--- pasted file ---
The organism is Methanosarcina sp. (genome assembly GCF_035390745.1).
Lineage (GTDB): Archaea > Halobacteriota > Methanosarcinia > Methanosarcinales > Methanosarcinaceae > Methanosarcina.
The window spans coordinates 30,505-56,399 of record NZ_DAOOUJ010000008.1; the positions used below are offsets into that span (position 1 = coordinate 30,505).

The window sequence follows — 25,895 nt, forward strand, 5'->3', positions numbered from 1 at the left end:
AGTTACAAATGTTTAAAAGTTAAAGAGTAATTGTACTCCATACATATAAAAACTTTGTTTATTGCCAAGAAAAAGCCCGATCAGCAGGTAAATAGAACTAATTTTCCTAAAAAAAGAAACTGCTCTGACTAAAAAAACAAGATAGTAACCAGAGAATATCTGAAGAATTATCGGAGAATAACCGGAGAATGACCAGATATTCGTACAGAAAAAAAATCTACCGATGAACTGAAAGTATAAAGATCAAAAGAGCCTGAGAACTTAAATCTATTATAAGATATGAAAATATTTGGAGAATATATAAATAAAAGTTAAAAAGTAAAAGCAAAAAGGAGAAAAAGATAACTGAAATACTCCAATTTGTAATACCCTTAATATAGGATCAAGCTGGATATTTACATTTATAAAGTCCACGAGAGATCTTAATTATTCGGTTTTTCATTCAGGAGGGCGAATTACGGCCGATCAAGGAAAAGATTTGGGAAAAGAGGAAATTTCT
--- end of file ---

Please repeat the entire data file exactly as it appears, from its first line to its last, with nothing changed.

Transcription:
The organism is Methanosarcina sp. (genome assembly GCF_035390745.1).
Lineage (GTDB): Archaea > Halobacteriota > Methanosarcinia > Methanosarcinales > Methanosarcinaceae > Methanosarcina.
The window spans coordinates 30,505-56,399 of record NZ_DAOOUJ010000008.1; the positions used below are offsets into that span (position 1 = coordinate 30,505).

The window sequence follows — 25,895 nt, forward strand, 5'->3', positions numbered from 1 at the left end:
AGTTACAAATGTTTAAAAGTTAAAGAGTAATTGTACTCCATACATATAAAAACTTTGTTTATTGCCAAGAAAAAGCCCGATCAGCAGGTAAATAGAACTAATTTTCCTAAAAAAAGAAACTGCTCTGACTAAAAAAACAAGATAGTAACCAGAGAATATCTGAAGAATTATCGGAGAATAACCGGAGAATGACCAGATATTCGTACAGAAAAAAAATCTACCGATGAACTGAAAGTATAAAGATCAAAAGAGCCTGAGAACTTAAATCTATTATAAGATATGAAAATATTTGGAGAATATATAAATAAAAGTTAAAAAGTAAAAGCAAAAAGGAGAAAAAGATAACTGAAATACTCCAATTTGTAATACCCTTAATATAGGATCAAGCTGGATATTTACATTTATAAAGTCCACGAGAGATCTTAATTATTCGGTTTTTCATTCAGGAGGGCGAATTACGGCCGATCAAGGAAAAGATTTGGGAAAAGAGGAAATTTCT